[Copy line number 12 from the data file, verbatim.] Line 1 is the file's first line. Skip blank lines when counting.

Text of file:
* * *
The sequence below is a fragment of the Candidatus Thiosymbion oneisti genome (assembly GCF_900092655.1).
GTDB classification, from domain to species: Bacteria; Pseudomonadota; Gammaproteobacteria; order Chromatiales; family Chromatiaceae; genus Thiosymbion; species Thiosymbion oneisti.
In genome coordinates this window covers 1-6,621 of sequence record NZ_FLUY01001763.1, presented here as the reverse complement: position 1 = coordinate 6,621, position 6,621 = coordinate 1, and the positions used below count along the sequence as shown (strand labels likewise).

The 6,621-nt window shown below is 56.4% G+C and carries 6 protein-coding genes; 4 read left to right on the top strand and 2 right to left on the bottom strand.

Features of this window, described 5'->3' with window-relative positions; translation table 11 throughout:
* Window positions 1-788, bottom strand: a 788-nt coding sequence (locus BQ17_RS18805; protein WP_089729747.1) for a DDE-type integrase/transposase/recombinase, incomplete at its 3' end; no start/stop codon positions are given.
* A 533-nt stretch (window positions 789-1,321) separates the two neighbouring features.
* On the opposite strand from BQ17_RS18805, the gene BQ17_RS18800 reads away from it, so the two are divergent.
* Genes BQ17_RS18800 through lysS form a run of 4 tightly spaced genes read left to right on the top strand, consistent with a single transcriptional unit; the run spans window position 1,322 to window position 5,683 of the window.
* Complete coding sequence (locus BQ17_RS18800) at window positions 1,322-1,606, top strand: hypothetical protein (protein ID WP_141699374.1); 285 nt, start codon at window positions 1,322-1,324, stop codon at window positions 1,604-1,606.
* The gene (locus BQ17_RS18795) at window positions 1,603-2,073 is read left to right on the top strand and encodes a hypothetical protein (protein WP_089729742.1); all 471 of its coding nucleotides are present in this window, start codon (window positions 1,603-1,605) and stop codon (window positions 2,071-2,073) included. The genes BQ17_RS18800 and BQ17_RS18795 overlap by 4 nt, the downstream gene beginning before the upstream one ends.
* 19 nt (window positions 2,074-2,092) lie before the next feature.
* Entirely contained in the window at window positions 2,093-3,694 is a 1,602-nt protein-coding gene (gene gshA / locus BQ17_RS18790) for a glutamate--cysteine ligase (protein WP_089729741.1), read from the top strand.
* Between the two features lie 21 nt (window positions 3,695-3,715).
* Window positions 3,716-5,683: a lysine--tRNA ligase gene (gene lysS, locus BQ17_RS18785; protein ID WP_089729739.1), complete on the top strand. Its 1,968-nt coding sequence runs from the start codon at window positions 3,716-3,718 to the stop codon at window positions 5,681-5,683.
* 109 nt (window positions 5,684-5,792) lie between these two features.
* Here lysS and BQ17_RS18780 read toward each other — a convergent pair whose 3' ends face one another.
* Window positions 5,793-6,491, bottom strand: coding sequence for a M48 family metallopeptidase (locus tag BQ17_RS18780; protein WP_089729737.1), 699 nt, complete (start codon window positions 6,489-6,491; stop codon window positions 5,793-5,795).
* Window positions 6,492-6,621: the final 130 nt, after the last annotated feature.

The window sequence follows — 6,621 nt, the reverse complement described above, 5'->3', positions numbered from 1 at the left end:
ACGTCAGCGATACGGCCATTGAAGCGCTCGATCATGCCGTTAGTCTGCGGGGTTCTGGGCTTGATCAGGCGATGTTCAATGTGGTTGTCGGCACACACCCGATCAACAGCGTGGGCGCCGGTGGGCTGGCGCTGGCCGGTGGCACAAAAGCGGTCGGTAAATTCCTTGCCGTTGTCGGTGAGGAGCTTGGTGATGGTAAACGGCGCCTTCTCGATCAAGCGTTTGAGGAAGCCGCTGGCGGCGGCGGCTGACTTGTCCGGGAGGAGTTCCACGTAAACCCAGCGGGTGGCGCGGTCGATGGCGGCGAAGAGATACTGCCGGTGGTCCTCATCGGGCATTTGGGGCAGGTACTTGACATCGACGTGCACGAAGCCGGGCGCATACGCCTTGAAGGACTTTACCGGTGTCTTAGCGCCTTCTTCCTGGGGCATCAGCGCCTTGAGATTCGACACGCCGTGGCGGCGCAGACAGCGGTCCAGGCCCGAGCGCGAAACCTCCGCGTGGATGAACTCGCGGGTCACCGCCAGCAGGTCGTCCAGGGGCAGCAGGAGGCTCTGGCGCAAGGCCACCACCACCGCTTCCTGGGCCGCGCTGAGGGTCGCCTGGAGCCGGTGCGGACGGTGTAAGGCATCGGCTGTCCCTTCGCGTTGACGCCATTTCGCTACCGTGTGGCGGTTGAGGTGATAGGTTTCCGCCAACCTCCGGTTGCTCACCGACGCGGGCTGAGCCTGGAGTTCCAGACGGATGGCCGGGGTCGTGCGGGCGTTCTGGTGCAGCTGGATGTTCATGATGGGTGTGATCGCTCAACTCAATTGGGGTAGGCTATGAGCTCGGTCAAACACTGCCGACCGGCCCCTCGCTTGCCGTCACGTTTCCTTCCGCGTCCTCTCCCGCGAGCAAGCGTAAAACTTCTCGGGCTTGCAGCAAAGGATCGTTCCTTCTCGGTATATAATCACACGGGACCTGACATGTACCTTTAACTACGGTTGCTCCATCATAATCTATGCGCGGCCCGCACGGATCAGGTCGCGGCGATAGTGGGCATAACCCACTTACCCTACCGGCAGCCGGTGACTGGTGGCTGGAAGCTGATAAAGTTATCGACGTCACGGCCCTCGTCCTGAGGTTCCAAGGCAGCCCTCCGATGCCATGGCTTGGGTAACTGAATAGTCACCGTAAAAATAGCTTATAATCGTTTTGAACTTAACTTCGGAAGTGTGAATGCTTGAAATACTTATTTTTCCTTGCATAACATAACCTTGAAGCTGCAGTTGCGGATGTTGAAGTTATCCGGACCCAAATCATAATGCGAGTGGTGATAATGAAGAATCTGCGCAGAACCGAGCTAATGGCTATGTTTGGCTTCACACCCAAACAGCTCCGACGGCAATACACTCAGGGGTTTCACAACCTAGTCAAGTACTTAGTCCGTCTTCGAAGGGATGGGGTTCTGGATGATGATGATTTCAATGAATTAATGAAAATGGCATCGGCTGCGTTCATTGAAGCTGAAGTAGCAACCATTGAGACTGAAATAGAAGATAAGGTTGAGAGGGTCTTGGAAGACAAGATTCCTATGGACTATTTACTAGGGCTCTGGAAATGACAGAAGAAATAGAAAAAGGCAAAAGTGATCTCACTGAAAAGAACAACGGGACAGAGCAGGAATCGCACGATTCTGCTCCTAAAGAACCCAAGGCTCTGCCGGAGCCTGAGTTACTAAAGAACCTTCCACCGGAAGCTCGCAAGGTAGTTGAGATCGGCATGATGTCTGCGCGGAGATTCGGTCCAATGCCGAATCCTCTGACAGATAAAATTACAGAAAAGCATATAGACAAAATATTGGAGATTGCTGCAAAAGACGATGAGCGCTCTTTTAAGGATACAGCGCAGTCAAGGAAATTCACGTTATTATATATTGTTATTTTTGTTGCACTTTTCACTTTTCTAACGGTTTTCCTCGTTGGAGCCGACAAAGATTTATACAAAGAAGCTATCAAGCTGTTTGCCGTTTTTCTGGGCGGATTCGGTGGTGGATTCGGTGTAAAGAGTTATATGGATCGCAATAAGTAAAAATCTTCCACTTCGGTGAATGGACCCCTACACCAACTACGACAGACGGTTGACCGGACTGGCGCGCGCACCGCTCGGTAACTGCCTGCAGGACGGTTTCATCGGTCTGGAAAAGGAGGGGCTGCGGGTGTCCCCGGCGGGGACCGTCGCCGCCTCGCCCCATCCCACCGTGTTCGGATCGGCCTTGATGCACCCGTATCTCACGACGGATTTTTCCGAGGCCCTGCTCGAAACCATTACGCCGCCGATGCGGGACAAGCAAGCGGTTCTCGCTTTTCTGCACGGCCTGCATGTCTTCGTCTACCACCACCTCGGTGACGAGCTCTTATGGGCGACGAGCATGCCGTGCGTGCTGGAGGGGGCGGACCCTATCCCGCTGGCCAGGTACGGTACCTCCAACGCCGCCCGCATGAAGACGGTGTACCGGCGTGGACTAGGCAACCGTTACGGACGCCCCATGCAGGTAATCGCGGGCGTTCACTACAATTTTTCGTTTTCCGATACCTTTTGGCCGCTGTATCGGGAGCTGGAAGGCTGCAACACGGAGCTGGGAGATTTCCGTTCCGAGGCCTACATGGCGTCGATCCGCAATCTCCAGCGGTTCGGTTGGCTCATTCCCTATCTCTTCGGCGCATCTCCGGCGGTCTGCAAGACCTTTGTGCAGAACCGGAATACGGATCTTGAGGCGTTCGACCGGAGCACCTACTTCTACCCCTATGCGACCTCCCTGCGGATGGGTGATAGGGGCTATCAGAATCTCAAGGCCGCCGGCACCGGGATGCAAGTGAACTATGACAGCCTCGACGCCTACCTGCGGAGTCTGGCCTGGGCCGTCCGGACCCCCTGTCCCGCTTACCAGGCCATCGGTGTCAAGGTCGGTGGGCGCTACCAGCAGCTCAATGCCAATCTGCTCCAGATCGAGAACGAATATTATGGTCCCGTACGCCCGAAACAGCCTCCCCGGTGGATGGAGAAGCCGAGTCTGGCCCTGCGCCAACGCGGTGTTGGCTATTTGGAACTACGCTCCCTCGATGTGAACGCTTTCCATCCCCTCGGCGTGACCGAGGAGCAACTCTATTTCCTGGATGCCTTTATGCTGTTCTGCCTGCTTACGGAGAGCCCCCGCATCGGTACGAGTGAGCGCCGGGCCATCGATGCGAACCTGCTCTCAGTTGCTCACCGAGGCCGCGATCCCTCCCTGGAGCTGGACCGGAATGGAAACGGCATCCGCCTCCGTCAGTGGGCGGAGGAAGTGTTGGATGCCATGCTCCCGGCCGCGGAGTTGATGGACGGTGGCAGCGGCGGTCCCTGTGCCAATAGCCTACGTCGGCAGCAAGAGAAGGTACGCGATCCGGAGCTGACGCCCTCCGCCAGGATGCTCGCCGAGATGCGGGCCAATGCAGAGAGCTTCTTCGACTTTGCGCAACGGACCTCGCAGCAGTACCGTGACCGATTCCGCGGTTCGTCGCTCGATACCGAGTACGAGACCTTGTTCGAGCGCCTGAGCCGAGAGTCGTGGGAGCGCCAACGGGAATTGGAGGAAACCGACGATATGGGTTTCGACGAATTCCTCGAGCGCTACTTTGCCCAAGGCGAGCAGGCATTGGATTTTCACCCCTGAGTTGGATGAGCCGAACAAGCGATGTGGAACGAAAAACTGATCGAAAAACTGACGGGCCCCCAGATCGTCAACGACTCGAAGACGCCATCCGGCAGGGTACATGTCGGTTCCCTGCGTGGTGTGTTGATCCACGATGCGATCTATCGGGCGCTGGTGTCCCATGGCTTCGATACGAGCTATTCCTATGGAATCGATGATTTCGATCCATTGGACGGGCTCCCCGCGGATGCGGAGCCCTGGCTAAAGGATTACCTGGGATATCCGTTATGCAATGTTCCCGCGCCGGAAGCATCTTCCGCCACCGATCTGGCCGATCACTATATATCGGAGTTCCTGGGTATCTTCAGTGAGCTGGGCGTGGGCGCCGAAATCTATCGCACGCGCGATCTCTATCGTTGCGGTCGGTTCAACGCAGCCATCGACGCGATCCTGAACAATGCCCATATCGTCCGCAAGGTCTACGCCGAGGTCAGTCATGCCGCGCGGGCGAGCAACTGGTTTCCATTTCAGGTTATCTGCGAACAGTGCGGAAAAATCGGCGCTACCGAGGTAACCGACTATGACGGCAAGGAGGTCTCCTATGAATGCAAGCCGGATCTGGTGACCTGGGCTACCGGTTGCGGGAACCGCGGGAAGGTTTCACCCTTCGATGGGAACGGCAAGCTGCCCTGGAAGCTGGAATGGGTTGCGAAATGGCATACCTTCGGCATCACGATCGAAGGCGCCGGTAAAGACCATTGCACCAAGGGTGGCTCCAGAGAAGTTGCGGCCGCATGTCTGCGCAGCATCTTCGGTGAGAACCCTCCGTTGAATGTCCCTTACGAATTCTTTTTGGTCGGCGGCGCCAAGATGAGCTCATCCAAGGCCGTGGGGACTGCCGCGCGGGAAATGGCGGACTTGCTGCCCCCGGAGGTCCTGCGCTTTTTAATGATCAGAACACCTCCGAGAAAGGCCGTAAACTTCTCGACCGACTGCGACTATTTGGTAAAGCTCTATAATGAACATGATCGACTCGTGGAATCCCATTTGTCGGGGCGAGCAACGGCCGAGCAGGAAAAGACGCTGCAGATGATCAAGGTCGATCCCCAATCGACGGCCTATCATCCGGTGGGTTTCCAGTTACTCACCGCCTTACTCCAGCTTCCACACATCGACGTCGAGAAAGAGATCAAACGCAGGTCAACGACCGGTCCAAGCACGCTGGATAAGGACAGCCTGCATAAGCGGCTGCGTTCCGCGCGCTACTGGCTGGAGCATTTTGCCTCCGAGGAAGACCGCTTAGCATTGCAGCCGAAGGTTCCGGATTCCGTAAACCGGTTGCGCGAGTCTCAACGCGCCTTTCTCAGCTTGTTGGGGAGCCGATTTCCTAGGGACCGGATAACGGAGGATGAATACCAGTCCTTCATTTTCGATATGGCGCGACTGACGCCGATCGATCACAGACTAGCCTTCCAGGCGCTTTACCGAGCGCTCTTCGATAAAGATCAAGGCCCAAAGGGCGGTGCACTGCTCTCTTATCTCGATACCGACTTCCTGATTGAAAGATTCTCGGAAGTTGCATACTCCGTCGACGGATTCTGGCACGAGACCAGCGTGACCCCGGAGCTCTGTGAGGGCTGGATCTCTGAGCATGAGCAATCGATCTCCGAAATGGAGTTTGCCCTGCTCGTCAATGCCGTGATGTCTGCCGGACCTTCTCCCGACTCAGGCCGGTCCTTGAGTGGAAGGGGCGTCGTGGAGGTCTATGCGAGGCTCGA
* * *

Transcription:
* 19 nt (window positions 2,074-2,092) lie before the next feature.